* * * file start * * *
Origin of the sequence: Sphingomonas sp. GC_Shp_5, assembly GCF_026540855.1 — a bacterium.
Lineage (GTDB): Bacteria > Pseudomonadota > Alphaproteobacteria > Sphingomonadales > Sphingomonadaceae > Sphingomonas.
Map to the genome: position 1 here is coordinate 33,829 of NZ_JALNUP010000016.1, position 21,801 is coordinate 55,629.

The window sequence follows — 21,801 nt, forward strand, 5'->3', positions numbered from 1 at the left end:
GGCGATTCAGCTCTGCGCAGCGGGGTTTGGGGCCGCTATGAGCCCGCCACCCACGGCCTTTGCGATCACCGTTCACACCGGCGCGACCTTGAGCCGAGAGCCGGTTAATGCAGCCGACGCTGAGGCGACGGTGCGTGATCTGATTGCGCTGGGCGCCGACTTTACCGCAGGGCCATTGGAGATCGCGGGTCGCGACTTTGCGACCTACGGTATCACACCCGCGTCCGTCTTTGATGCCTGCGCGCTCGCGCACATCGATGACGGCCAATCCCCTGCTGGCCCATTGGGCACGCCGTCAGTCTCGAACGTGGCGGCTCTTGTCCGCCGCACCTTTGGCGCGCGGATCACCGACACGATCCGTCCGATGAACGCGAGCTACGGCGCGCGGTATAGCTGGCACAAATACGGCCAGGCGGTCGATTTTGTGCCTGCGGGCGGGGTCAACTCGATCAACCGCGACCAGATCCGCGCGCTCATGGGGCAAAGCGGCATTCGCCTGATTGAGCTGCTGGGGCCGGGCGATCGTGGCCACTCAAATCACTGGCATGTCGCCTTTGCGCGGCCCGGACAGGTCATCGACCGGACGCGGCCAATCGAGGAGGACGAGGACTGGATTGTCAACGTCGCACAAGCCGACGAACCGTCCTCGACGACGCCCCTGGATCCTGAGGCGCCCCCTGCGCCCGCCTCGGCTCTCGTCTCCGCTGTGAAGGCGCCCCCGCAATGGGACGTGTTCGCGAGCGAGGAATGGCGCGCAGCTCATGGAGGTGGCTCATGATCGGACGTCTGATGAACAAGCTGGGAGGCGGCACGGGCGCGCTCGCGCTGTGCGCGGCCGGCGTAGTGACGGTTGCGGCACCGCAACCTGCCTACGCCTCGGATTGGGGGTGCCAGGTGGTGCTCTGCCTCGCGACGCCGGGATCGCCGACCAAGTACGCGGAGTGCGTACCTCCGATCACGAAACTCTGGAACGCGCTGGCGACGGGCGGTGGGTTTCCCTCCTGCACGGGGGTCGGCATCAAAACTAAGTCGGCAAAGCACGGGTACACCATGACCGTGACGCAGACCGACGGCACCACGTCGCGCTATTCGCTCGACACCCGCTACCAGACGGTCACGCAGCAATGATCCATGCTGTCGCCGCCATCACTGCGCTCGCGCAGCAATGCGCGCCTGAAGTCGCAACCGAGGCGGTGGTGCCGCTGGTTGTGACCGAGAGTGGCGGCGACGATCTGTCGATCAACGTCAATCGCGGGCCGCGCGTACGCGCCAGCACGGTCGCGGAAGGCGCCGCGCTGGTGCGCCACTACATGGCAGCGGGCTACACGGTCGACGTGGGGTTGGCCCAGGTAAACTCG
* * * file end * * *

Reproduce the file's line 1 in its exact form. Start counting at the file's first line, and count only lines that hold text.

Origin of the sequence: Sphingomonas sp. GC_Shp_5, assembly GCF_026540855.1 — a bacterium.